conditions as the foregoing operation but with
the exception that 1.6% by weight of A5203 was '
added to the catalyst resulted in an increase in
product. The inhibitor thus separated may be
the amount of’ hydrocarbon feed treated to 51
returned to the catalyst in the reaction zone,
gallons.
-
preferably after undergoing a dehydration treat 80
ment and optionally its conversion to a more suit
able form, such as tube metallic form or a. halide
Salt.
‘
.
\l
j
.
I A particular advantage in the utilization of an
Example VII
A dirnethylcyclopentane-containingv hydrocar
bon fraction having a boiling range of from 85° .
C. to 95° C. was treated in continuous operation
inhibitor metal, such as antimony or its com
35 at a temperature of from 80° C. to 100° C. with an ‘
pounds, for example, antimony trichloride, reAlCla-hydrocarbon complex obtained by the in
sides in the ability to separate any antimony tri
chloride in they reaction product by simple frac
a teraction of A1013 and a kerosene extract to con
vert the dimethylcyclopentane content of the feed
The maximum amount
bons the antimony trichloride may be separated 40 .of feed treated per pound of catalyst, in repeated
as a separate Ifraction containing the antimony
operations, amounted to 110 gallons. The op
tionation; Thus, in the treatment of‘hydrocar
' to methylcyclopentane.
trichloride above its melting point. The thus re
erations were repeated with substantially iden
ticalfeed, catalyst and operating conditions with
the reaction 'zone without the need for further
the exception that SbCla in the amount of 0.2%
treatment of the recovered inhibitor prior to re 45 by weight of the catalyst was initially added to
covered antimony trichloride may be returned to
cycling it.
>
the catalyst sludge and additional SbCla was
continuously added to the hydrocarbon feed to
sion inhibitor must be the absence of any sub
maintain a concentration of 0.01% of SbCl: in
stantial adverse effect upon the activity of the
the hydrocarbon feed entering the reactlon'zone.
catalyst. In this respect the metals‘ of groups IV 50 Under these conditions-the treatment of 150 to
and V possess the advantage of having no harm
200 gallons of feed per pound of catalyst as
ful effect upon either the activity or the useful
determined by substantially identical conversions
life of the organo-metal halide complex catalysts.
of dimethylcyclopentane to 'methylcyclohexane
Certain of the metal inhibitors, particularly ar
were obtained.
senic, antimony and titanium and compounds 55 The invention therefore provides a highly e?i
An essential characteristic of a suitablelcorro
containing them, particularly the halides, often
are found to exert not only a promoting effect
cient method for the elimination of the severe
di?iculties heretofore encountered in the use of
metal halide catalysts as a result of the corrosive
depending upon the particular composition of the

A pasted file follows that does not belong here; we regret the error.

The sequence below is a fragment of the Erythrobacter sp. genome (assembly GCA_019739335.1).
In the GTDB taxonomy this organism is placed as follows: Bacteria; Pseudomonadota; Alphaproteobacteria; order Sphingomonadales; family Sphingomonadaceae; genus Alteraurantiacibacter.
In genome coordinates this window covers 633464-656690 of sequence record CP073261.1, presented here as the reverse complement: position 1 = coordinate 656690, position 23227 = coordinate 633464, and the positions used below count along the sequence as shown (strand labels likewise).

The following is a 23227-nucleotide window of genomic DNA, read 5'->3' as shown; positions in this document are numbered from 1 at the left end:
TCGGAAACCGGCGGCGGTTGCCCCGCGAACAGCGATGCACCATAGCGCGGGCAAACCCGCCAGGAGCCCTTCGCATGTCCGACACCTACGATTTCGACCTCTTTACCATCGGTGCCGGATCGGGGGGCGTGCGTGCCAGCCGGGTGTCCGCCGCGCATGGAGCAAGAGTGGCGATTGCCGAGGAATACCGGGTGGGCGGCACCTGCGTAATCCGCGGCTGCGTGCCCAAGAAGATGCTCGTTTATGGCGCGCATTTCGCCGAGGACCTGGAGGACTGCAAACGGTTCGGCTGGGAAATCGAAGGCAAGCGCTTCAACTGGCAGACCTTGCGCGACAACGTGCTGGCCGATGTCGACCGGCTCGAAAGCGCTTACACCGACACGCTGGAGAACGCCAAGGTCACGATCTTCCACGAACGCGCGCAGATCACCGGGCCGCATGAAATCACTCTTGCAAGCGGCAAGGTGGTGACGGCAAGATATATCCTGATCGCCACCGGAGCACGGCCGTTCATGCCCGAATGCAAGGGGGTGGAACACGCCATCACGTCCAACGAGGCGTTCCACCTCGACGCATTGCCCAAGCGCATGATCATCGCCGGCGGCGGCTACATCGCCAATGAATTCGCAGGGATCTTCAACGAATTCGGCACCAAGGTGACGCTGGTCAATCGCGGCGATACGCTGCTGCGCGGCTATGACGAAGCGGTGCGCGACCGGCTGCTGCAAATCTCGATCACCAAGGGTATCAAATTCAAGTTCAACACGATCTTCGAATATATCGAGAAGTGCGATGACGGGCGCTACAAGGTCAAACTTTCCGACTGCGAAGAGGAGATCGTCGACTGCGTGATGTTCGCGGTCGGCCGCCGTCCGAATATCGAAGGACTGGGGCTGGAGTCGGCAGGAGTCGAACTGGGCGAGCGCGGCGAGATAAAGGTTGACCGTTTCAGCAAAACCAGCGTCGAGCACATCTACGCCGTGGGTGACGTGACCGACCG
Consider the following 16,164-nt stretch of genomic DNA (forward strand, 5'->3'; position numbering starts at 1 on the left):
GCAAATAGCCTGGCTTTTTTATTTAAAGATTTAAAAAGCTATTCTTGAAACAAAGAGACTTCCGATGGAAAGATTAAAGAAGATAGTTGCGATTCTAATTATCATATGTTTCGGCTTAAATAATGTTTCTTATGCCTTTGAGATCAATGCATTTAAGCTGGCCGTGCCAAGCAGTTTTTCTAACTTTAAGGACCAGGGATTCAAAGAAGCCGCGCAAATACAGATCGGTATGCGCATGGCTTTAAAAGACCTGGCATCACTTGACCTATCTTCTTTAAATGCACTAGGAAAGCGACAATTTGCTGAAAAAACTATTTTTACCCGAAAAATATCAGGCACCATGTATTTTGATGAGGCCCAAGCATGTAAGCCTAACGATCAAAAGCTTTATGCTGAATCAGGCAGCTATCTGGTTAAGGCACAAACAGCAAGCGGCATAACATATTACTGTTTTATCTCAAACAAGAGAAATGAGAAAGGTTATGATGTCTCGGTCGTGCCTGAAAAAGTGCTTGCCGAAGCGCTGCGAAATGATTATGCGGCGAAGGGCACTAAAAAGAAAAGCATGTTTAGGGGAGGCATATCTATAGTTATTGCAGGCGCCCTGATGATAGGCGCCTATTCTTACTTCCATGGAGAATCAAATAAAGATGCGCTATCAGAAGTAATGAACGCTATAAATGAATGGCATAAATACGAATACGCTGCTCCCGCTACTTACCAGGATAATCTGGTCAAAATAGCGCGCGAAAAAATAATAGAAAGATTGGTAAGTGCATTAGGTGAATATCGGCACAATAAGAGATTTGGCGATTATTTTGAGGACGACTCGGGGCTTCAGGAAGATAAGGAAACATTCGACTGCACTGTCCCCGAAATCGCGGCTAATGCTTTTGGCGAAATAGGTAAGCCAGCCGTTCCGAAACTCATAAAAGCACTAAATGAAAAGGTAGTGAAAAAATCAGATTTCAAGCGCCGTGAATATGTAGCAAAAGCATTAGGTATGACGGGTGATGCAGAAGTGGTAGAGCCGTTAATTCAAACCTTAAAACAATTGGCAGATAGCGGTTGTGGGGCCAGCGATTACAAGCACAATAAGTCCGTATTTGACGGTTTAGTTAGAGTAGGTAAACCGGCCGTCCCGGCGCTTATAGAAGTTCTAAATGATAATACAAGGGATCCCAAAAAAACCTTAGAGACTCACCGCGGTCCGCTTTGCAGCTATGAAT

catalyst and operating conditions used, but also.
action of these catalysts upon metal surfaces in
to increase the useful life of the catalyst. The 60. contact therewith, thereby enabling the attain
highly advantageous effect upon catalytic activity
and useful catalyst life _by inclusion of these cor
rosion inhibitor metals in the organo-aluminum
halide complex catalysts-is shown in the following
examples.
'
'
Example V
A ‘naphthenic straight‘ run dimethylcyclopen
tane-containing fraction boiling in the range of
_85° C. to 98° C. was treated with a catalyst con
ment not only of a substantial increase in the life
of the equipment and the useful life of the cata
lyst but the substantial savings and reduction in
cost of operation occurring therefrom. '
We claim as our invention:
_ 1. In
the
execution ‘ of
‘
catalytic
reactions
wherein reactants are contacted with a catalyst
, consisting of a preformed organo-metal halide“
complex catalyst in a reaction zone comprising
sisting of an AlCla-toluene complex under the 70 a metal-containing surface in direct contact with
said catalyst, the method of ‘inhibiting corrosion
following conditions:
‘
'
.
of said metal-containing surface and increasing
Temperature: 80° C.
~
the useful life of said catalyst which comprises
Contact time: 17 minutes
' maintaining in said catalyst a corrosion inhibit
Catalyst to hydrocarbon ratio= 1:3
75 ing amount of a member of the group consisting
2,411,483 '
10
of antimony. and antimony halides 'in which all
containing surface and increasing the useful life
halide atoms are the same.v
‘ of said catalyst which comprises maintaining in
2. ‘In a catalytic hydrocarbon conversion proc-,
said catalyst from about 0.05%to about 3% by
ess wherein hydrocarbons are converted in the ' weight of an antimony ‘trihalide in which all
presence of a catalyst consisting of a preformed 5 three halide atoms are the same.
organo-aluminum halide complex in a reaction
9. In a catalytic hydrocarbon conversion proc- ~
zone comprising a metal-containing surface "in
ess wherein hydrocarbons are converted in the
direct contact with said catalyst, the method of
presence of a catalyst consisting of a preformed
inhibiting corrosion of said metal surface and
aluminum chloride-hydrocarbon complex in a
,
increasing the useful life of said catalyst which‘ 10 reaction zone comprising a metal-containing sur
comprises maintaining in said catalyst acorro
face in direct contact withsaid catalyst, the
sion inhibiting amount of antimon .
3. In
,
the
execution - of _ catalytic